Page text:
“We often argue over money, usually my spending,” says Lindsay, who makes most of the household purchases for their family, including their two kids, ages 7 and 9. “If I buy something with our credit card, Ben is aware and calls me almost instantly. He questions my purchases and reminds me how much is in our account. It drives me insane—I feel like I’m being parented.”
At the same time, Lindsay admits she tends to bury her head in the sand when it comes to their finances. “I’m not aware of most of our bills,” she says. “I’m terrified that I’d mess it all up if I took over.”
“She never checks the bank account and I’m not overly happy about it,” says Ben, adding that he wishes his wife were more involved in managing their finances.
Lay it all out on the table. “Couples need to be open with each other about their money—what’s coming in and what’s going out—if they ever want to work as a team,” says Simmons. That means Ben and Lindsay need to sit down and look at their bank and credit card statements together, either on their own or with the help of and advisor, so they can each see both sides of the equation: income and expenses. “No shaming or blaming is allowed,” adds Simmons.
Set limits. Rather than creating a highly categorized budget, which can be overly restrictive and set couples up for failure, Simmons recommends setting a hard limit—a virtual line in the sand that tells both partners when to stop spending. That way, nobody needs to be the spending police.
The Conflict: Security vs. Spending
Mark and Bethany are a Calgary-based couple who have been married for 14 years and have three children under the age of 12. Mark works as a professional geologist while Bethany, a former lawyer, is a stay-at-home parent. While they have a comfortable household income and own both a primary residence and a vacation home, the pair have different mindsets around wealth.
“I could have a million dollars in the bank and I’d still hate spending money,” Bethany admits, noting that financial security is incredibly important to her. “He’s comfortable with having less in the bank.”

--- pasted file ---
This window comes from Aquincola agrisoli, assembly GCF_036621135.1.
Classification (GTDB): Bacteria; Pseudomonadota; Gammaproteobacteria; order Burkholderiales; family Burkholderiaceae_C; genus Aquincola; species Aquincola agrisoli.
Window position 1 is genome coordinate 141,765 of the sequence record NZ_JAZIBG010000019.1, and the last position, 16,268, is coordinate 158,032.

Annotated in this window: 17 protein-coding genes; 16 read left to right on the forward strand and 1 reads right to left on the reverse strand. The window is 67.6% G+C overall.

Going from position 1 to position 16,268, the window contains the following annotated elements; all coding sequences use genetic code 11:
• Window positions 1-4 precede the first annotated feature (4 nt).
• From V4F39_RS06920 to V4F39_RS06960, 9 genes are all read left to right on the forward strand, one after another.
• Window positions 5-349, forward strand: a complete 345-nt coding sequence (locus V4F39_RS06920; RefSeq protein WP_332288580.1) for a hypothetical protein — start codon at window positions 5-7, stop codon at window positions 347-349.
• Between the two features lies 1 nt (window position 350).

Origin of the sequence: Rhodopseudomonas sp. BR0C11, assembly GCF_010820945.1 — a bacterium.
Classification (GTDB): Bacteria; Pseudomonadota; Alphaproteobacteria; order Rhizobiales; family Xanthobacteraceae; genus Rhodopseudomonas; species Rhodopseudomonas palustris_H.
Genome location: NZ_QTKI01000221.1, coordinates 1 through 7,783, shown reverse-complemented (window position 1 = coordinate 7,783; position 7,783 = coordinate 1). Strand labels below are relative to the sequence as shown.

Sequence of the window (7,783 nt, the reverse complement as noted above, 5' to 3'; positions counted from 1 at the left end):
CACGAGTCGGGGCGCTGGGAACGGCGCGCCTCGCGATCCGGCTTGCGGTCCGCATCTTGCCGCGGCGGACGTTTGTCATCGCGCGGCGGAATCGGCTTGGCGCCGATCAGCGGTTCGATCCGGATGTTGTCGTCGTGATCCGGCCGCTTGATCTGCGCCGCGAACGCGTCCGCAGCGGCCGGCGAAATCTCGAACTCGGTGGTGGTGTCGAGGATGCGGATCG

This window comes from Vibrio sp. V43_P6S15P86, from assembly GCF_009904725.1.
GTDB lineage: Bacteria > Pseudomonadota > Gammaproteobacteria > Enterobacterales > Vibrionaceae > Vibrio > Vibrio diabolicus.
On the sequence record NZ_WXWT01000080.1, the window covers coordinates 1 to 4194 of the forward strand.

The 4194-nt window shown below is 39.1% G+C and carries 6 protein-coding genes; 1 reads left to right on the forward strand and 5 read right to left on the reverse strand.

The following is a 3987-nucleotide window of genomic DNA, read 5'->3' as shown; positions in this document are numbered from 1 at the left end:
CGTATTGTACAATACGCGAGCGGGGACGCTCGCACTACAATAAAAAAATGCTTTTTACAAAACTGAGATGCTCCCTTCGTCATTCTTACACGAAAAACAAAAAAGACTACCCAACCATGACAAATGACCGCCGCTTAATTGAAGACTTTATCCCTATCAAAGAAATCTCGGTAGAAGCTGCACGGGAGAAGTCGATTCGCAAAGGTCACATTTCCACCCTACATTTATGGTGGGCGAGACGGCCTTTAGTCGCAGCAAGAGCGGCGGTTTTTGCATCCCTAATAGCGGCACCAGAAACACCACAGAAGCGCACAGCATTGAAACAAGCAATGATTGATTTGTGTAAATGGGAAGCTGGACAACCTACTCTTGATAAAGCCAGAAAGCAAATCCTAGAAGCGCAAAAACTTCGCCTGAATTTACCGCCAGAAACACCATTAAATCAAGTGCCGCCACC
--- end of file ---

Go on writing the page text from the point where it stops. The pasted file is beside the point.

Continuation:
Mark calls his wife “frugal” and admits he spends more freely. “I feel like we are very well off with a nice house and a vacation property,” he explains. “My kids have a lot more than I did growing up.”
Respect your partner’s perspective. In many cases, there is no “right” or “wrong” partner—just different approaches. Macenko Merkley emphasizes the importance of both individuals feeling heard, noting that she prefers to meet in person so subtle nuances aren’t lost over the phone or by email. “Often, how someone answers a question will tell me as much as their actual answer,” she says.
Be willing to compromise. Simmons suggests creating a shared priority list so both parties can meet their needs. “For example, as long as retirement savings are happening, it’s okay to spend X-dollars on a vacation,” she says.
Even the best marriages take work sometimes, and getting your financial lives aligned is a great step in maintaining a solid foundation. With open communication, a roadmap that considers each partner’s goals and personal history, and a commitment to work together as a team, the path to success (and peace of mind) suddenly becomes much clearer.